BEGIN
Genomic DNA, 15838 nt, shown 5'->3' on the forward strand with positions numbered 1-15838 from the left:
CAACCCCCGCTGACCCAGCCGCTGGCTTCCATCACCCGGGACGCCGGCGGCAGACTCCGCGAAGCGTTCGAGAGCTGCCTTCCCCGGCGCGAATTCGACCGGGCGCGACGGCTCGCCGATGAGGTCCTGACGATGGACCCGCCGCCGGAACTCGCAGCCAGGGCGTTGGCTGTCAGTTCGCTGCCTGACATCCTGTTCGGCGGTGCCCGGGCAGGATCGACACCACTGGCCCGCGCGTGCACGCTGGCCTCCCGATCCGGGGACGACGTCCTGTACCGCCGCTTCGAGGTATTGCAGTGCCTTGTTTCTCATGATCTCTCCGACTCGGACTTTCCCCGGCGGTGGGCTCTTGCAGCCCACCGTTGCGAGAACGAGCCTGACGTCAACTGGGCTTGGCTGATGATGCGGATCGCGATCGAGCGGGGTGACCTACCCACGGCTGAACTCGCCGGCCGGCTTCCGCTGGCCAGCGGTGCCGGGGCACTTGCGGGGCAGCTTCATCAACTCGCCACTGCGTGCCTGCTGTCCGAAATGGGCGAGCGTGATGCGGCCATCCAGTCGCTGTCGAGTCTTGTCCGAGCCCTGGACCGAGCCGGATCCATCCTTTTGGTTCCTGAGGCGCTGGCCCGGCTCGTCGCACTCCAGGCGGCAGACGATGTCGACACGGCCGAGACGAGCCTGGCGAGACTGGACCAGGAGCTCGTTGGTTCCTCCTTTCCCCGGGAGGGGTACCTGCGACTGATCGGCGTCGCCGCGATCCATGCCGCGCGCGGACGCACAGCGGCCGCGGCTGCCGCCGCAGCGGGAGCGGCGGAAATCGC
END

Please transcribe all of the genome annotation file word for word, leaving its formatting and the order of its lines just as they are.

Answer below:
Genomic DNA, 15838 nt, shown 5'->3' on the forward strand with positions numbered 1-15838 from the left:
CAACCCCCGCTGACCCAGCCGCTGGCTTCCATCACCCGGGACGCCGGCGGCAGACTCCGCGAAGCGTTCGAGAGCTGCCTTCCCCGGCGCGAATTCGACCGGGCGCGACGGCTCGCCGATGAGGTCCTGACGATGGACCCGCCGCCGGAACTCGCAGCCAGGGCGTTGGCTGTCAGTTCGCTGCCTGACATCCTGTTCGGCGGTGCCCGGGCAGGATCGACACCACTGGCCCGCGCGTGCACGCTGGCCTCCCGATCCGGGGACGACGTCCTGTACCGCCGCTTCGAGGTATTGCAGTGCCTTGTTTCTCATGATCTCTCCGACTCGGACTTTCCCCGGCGGTGGGCTCTTGCAGCCCACCGTTGCGAGAACGAGCCTGACGTCAACTGGGCTTGGCTGATGATGCGGATCGCGATCGAGCGGGGTGACCTACCCACGGCTGAACTCGCCGGCCGGCTTCCGCTGGCCAGCGGTGCCGGGGCACTTGCGGGGCAGCTTCATCAACTCGCCACTGCGTGCCTGCTGTCCGAAATGGGCGAGCGTGATGCGGCCATCCAGTCGCTGTCGAGTCTTGTCCGAGCCCTGGACCGAGCCGGATCCATCCTTTTGGTTCCTGAGGCGCTGGCCCGGCTCGTCGCACTCCAGGCGGCAGACGATGTCGACACGGCCGAGACGAGCCTGGCGAGACTGGACCAGGAGCTCGTTGGTTCCTCCTTTCCCCGGGAGGGGTACCTGCGACTGATCGGCGTCGCCGCGATCCATGCCGCGCGCGGACGCACAGCGGCCGCGGCTGCCGCCGCAGCGGGAGCGGCGGAAATCGC